12. The Inner Circle vs. The Pinnacle (Dynamite, May 5)

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    If not for the convoluted finish, the Blood and Guts match from the May 5 episode of Dynamite would have landed far higher on this countdown.

    As it is, the war between The Inner Circle and The Pinnacle was an appropriately violent, bloody affair that wrote the latest chapter in their escalating feud.

    A modern take on the classic War Games match, it told the stories of two feuding factions and the personal vendetta between their respective leaders, Chris Jericho and MJF, culminating in the latter shoving his mentor and former idol off the cage and through the entrance stage.

    Originally intended for the feud between The Elite and The Inner Circle a year earlier before the COVID-19 pandemic eliminated crowds and forced wrestling companies to take their shows to empty venues in Florida, fans finally got their first taste of the gimmick bout, and the talent involved more than delivered, delivering on lofty expectations.

11. Darby Allin vs. MJF (Full Gear, November 13)

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    Who is the top young star in AEW?

    It was a question at the center of the rivalry between Darby Allin and MJF that culminated in their hotly anticipated match at Full Gear. The opening contest of the November 13 pay-per-view, it called upon several different story threads introduced throughout the rivalry, including MJF's claims that he could beat the oftentimes reckless Allin with a simple headlock takeover.

    Allin proved to be more than his stunt-based offense suggests, outwrestling his opponent on more than one occasion and keeping up with him throughout the encounter. Just when it looked like the scarf-wearing loudmouth might not escape with his arm raised in victory, he blasted Allin with the Dynamite Diamond Ring, applied the headlock and took him over into a pinfall for the tainted win.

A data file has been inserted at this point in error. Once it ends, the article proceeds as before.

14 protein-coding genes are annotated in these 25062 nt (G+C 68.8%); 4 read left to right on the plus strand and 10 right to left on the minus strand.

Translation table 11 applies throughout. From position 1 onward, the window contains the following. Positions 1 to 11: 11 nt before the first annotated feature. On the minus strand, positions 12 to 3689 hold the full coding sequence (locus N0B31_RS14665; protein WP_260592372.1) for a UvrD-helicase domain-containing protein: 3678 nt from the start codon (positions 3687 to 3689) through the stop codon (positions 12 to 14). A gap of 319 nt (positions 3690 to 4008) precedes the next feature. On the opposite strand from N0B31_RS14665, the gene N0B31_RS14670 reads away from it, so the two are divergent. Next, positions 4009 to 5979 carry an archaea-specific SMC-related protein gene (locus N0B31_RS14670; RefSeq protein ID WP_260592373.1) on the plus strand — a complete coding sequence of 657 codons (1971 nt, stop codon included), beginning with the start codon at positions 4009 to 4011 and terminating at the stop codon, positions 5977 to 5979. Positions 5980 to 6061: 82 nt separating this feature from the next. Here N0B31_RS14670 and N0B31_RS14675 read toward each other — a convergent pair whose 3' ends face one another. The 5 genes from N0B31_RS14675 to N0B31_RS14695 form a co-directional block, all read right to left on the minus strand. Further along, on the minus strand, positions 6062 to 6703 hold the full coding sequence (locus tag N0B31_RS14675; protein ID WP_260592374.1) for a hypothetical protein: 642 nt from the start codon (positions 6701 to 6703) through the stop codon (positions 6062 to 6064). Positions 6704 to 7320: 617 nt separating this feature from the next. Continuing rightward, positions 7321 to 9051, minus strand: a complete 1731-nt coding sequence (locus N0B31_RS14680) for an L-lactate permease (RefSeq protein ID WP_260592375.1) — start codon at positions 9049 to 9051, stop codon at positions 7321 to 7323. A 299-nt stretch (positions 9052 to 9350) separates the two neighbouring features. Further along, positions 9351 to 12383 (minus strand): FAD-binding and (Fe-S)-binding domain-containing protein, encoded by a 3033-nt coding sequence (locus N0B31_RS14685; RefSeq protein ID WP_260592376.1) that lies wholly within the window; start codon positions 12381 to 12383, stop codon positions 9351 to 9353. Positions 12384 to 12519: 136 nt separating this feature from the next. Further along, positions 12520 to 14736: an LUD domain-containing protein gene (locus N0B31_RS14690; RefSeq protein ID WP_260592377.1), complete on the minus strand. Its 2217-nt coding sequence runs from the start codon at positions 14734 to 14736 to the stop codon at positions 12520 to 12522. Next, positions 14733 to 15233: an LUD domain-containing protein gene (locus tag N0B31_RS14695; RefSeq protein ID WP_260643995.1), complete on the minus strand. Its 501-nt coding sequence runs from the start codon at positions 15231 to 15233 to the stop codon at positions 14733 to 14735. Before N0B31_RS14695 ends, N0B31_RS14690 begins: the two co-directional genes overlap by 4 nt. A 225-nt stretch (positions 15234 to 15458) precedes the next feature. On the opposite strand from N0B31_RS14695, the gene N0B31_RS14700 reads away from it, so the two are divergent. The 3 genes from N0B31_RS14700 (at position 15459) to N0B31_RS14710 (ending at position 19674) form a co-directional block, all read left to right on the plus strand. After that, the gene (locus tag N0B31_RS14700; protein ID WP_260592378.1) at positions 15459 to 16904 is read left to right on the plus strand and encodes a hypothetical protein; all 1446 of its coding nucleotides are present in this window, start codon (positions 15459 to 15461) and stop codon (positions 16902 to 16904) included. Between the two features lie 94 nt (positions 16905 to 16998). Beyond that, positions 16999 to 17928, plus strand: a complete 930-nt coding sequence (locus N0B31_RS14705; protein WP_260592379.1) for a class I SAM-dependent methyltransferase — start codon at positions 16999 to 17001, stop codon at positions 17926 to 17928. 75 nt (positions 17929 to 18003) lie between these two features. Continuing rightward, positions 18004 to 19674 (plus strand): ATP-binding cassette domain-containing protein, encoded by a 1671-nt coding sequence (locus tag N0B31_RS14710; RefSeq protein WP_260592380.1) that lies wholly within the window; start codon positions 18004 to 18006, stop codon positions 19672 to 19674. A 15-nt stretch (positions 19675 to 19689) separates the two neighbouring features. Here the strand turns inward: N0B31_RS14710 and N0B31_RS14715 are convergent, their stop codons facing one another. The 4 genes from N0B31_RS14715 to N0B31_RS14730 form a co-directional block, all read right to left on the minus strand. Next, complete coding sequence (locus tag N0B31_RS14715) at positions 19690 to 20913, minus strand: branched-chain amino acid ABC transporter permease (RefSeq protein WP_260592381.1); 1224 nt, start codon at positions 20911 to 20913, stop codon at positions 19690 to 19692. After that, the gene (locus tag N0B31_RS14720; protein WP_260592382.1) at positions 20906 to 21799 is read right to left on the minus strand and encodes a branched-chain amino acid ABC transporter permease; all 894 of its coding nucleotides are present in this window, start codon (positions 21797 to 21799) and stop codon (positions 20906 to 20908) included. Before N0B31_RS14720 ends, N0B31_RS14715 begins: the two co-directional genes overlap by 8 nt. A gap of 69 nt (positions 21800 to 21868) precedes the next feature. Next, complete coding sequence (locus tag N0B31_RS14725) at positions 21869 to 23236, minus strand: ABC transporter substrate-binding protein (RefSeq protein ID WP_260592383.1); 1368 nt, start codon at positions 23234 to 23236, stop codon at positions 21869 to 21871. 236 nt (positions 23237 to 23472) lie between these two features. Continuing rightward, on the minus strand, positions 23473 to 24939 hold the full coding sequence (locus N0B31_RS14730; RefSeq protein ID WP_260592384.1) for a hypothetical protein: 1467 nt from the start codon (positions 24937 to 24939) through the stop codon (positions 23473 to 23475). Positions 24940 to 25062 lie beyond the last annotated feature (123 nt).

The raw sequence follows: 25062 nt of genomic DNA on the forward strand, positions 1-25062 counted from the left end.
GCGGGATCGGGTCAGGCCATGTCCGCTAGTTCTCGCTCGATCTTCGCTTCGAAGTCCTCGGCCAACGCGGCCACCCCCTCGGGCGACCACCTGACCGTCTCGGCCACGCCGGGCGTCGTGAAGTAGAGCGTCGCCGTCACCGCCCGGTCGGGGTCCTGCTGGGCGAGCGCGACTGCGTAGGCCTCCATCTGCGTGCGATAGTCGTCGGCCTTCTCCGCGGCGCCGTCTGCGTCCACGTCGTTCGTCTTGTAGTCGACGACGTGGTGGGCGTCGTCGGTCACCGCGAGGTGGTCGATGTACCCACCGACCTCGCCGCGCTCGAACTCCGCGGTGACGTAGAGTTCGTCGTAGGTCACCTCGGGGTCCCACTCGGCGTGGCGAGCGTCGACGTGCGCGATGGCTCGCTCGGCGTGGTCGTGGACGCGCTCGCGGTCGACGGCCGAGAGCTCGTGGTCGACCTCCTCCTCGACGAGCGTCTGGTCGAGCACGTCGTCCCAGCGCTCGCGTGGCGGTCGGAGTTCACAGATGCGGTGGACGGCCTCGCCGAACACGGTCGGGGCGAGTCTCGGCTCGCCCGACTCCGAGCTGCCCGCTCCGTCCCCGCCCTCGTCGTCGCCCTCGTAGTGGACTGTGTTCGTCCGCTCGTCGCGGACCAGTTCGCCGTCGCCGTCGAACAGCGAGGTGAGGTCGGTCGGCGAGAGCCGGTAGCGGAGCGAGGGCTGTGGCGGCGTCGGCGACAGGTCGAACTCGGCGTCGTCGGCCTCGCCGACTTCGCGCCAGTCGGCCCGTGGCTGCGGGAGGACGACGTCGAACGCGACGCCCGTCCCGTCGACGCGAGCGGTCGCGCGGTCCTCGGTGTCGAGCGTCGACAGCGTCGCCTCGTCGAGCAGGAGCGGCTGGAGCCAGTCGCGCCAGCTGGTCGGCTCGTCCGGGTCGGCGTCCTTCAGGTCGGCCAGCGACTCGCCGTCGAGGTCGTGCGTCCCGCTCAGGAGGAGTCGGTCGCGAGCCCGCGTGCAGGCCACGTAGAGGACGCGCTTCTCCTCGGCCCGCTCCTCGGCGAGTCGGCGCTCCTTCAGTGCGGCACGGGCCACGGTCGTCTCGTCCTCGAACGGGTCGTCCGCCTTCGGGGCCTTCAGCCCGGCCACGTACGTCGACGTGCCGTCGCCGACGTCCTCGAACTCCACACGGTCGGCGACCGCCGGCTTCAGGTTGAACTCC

The match—a brilliant bit of storytelling one would assume is beyond the years of the competitors involved—confirmed the growth and evolution of two of AEW's best and brightest. This is a pairing that will wage war, and earn recognition on lists like this, for many years to come.

10. CM Punk vs. Darby Allin (All Out, September 5)

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    The weight of the world was on CM Punk's shoulders as he returned to Chicago for the second time in a handful of weeks for the All Out pay-per-view and a date with Darby Allin. The wrestling world had been whipped into a fervor for his return, had hung on every word of his first couple of promos back, but there was still one lingering question ahead of the showdown: Could he still go?

    It had been seven years since he competed in a pro wrestling ring, and fans were right to question whether ring rust would hamper his first match back.

    Those fans got their answer as he delivered early and often at the September 5 extravaganza.

    Punk shook off any nervousness early and proceeded to put on a performance against Allin the likes of which took even his most ardent supporters by surprise. He hardly looked out shape or fazed by the moment. Instead, he was a returning hero clashing with a modern great, each seeking a win that would silence their doubters.

    Punk got that victory, putting Allin to sleep with the GTS before showing him respect via a post-match handshake. A homecoming, a return to form and a triumphant first match back make this a fairly magical night for the Straight Edge Superstar.

    Not to mention the first of a few appearances in our top 10.

9. Sting, Darby Allin and CM Punk vs. MJF and FTR (Dynamite, December 22)

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    Speaking of Punk, he appears in the latest entry on our list; a blockbuster six-man tag team match from the December 22 Holiday Bash episode of Dynamite.

    The Voice of the Voiceless partnered with his All Out opponent, Allin, and "The Icon" Sting to battle MJF and FTR. Arriving in the ring with faces painted in homage to their partners, the babyfaces battled The Pinnacle trio in a fun, energetic, red-hot main event that had fans in Greensboro, North Carolina, recalling some of the great multi-man tag team matches put on by Jim Crockett Promotions in the same arena during the 1980s.